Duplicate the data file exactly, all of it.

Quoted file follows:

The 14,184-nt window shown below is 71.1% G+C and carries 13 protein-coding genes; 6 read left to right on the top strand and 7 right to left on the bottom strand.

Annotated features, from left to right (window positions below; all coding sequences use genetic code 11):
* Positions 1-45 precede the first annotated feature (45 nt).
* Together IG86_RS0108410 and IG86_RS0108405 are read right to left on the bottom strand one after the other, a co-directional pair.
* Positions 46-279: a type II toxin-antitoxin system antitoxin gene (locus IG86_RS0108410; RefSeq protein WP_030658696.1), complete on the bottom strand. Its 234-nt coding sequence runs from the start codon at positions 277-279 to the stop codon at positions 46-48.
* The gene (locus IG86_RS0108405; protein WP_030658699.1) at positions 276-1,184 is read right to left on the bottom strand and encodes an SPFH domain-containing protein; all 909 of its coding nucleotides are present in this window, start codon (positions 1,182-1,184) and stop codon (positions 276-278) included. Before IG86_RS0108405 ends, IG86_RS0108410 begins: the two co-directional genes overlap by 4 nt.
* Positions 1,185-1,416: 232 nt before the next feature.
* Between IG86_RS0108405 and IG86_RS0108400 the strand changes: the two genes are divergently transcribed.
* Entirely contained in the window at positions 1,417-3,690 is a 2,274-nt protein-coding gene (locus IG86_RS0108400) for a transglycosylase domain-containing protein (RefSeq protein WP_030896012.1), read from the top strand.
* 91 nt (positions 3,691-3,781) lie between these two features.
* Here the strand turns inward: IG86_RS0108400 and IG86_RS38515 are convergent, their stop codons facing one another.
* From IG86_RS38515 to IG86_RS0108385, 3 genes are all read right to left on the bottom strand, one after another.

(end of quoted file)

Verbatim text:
The 14,184-nt window shown below is 71.1% G+C and carries 13 protein-coding genes; 6 read left to right on the top strand and 7 right to left on the bottom strand.

Annotated features, from left to right (window positions below; all coding sequences use genetic code 11):
* Positions 1-45 precede the first annotated feature (45 nt).
* Together IG86_RS0108410 and IG86_RS0108405 are read right to left on the bottom strand one after the other, a co-directional pair.
* Positions 46-279: a type II toxin-antitoxin system antitoxin gene (locus IG86_RS0108410; RefSeq protein WP_030658696.1), complete on the bottom strand. Its 234-nt coding sequence runs from the start codon at positions 277-279 to the stop codon at positions 46-48.
* The gene (locus IG86_RS0108405; protein WP_030658699.1) at positions 276-1,184 is read right to left on the bottom strand and encodes an SPFH domain-containing protein; all 909 of its coding nucleotides are present in this window, start codon (positions 1,182-1,184) and stop codon (positions 276-278) included. Before IG86_RS0108405 ends, IG86_RS0108410 begins: the two co-directional genes overlap by 4 nt.
* Positions 1,185-1,416: 232 nt before the next feature.
* Between IG86_RS0108405 and IG86_RS0108400 the strand changes: the two genes are divergently transcribed.
* Entirely contained in the window at positions 1,417-3,690 is a 2,274-nt protein-coding gene (locus IG86_RS0108400) for a transglycosylase domain-containing protein (RefSeq protein WP_030896012.1), read from the top strand.
* 91 nt (positions 3,691-3,781) lie between these two features.
* Here the strand turns inward: IG86_RS0108400 and IG86_RS38515 are convergent, their stop codons facing one another.
* From IG86_RS38515 to IG86_RS0108385, 3 genes are all read right to left on the bottom strand, one after another.